Clumsy children with better motor skills can be just as fit aerobically as their peers, a new Finnish study shows. The results are based on research carried out at the Faculty of Sport and Health Sciences at Jyväskylä University and the Institute of Biomedicine at the University of Eastern Finland and published in Translational Sports Medicine.
Aerobic fitness is not associated with motor skills
It is generally accepted that healthy children also have good motor skills, while poor aerobic fitness is seen as a link between poor motor skills and obesity. This perception is based on studies whose methods do not differentiate between the role of aerobic fitness and body fat content as risk factors for poor motor skills and obesity.
“Our study clearly showed that aerobic fitness is not linked to motor skills when body composition is properly considered,” explains Dr. Eero Haapala from the Faculty of Sport and Health Sciences at Jyväskylä University.
“Aerobic fitness was also not strongly linked to being overweight or obese. Hence, the role of poor aerobic fitness as a risk factor for poor motor skills and excess body weight appears to have been greatly exaggerated.”
The development of motor skills can be supported
This study did not investigate the role of movement in the development of motor skills. However, previous studies have shown that a set of exercises that differ in motor challenge and intensity, regardless of aerobic fitness and body fat content, help develop motor skills. Increased physical activity and less sedentary behavior can also protect against the development of obesity.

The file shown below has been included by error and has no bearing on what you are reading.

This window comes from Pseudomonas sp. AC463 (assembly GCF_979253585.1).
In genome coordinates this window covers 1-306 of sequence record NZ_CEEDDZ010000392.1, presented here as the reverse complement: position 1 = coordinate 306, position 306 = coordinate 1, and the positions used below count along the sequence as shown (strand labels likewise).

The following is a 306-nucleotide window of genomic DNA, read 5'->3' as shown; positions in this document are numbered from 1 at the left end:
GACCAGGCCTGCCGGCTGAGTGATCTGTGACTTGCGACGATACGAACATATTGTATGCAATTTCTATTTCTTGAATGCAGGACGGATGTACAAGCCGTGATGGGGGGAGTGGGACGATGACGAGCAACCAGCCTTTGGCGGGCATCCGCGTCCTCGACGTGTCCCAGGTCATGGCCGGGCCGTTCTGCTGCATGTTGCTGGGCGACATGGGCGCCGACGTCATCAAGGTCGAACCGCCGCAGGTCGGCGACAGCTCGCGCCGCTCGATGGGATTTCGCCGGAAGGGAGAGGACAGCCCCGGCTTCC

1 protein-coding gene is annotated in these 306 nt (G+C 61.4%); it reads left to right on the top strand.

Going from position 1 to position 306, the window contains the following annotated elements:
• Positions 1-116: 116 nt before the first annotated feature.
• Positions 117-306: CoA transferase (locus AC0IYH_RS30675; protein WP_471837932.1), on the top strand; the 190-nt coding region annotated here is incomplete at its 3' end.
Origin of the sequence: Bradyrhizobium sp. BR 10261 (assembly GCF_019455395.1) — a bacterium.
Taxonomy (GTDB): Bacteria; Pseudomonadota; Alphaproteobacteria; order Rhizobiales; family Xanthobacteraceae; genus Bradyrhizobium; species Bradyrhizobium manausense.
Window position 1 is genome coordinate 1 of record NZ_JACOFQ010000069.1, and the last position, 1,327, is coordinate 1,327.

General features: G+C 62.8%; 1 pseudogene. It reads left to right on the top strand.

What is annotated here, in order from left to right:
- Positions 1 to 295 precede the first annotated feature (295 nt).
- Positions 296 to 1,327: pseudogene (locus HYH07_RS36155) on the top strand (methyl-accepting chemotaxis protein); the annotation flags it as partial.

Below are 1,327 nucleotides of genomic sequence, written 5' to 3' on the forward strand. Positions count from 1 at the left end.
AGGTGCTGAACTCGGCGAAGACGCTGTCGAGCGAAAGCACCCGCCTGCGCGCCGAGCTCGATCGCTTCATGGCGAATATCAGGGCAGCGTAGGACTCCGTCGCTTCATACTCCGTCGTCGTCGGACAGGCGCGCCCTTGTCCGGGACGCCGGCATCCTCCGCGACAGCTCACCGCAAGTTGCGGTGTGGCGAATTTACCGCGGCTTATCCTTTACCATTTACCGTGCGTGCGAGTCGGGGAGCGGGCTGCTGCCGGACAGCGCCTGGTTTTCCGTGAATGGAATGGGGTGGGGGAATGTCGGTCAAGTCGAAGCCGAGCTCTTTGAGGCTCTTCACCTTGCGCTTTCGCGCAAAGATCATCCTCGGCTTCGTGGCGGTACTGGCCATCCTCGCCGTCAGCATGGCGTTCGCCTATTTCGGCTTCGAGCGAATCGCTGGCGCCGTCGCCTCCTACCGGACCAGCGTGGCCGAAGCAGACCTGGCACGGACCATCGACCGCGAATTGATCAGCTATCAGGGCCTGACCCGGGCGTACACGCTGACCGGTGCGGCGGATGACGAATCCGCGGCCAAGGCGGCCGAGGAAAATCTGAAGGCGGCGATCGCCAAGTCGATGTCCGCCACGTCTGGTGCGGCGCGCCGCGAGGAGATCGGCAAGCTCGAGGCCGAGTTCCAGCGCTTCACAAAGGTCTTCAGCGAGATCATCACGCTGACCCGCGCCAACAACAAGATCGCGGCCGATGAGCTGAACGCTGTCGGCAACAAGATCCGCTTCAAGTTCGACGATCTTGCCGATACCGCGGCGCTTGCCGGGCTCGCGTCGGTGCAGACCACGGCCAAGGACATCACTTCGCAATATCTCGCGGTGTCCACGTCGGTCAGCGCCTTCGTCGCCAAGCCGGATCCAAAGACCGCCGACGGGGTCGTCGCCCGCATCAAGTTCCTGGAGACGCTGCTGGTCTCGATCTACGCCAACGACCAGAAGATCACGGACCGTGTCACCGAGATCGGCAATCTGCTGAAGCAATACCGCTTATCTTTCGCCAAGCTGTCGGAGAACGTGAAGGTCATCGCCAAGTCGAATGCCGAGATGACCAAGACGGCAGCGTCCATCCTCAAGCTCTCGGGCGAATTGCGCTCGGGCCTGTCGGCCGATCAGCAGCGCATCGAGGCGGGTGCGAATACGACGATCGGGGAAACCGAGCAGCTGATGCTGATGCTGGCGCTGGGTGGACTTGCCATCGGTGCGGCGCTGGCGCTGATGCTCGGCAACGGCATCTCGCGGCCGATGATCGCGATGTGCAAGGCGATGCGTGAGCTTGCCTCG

“The key message of our study is that even a child who is not fit can be motor skills and the heart of a clumsy child can be just as fit as his or her more skilled peer,” says Haapala. “In addition, a high level of varied physical activity and reduced physical inactivity are central to developing motor skills and preventing excessive weight gain since childhood.”
The study examined the relationships between aerobic fitness, body fat content and motor skills in 332 children aged 7 to 11 years. Aerobic fitness was measured using a maximal exercise bike test and body composition using bioimpedance and DXA machines. Motor skills were measured using common methods.
Haapala, EA, et al. (2020) Relationships Between Cardiorespiratory Fitness, Motor Skill, and Obesity in Children. Translational Sports Medicine. doi.org/10.1002/tsm2.198.